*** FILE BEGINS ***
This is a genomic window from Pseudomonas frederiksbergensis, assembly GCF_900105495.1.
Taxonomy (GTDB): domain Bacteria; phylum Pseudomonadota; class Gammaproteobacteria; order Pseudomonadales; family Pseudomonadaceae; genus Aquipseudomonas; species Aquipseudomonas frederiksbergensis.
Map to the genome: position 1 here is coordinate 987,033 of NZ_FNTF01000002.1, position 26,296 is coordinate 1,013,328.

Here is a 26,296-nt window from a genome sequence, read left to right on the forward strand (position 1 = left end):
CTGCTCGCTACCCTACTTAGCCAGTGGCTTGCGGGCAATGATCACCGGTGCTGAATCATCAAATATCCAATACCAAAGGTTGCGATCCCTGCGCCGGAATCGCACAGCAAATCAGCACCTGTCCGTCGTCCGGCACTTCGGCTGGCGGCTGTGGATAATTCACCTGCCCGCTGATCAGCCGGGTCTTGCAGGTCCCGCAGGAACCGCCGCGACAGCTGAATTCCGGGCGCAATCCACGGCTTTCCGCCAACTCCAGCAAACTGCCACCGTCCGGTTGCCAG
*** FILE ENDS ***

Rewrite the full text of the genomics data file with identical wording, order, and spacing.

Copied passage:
This is a genomic window from Pseudomonas frederiksbergensis, assembly GCF_900105495.1.
Taxonomy (GTDB): domain Bacteria; phylum Pseudomonadota; class Gammaproteobacteria; order Pseudomonadales; family Pseudomonadaceae; genus Aquipseudomonas; species Aquipseudomonas frederiksbergensis.
Map to the genome: position 1 here is coordinate 987,033 of NZ_FNTF01000002.1, position 26,296 is coordinate 1,013,328.

Here is a 26,296-nt window from a genome sequence, read left to right on the forward strand (position 1 = left end):
CTGCTCGCTACCCTACTTAGCCAGTGGCTTGCGGGCAATGATCACCGGTGCTGAATCATCAAATATCCAATACCAAAGGTTGCGATCCCTGCGCCGGAATCGCACAGCAAATCAGCACCTGTCCGTCGTCCGGCACTTCGGCTGGCGGCTGTGGATAATTCACCTGCCCGCTGATCAGCCGGGTCTTGCAGGTCCCGCAGGAACCGCCGCGACAGCTGAATTCCGGGCGCAATCCACGGCTTTCCGCCAACTCCAGCAAACTGCCACCGTCCGGTTGCCAG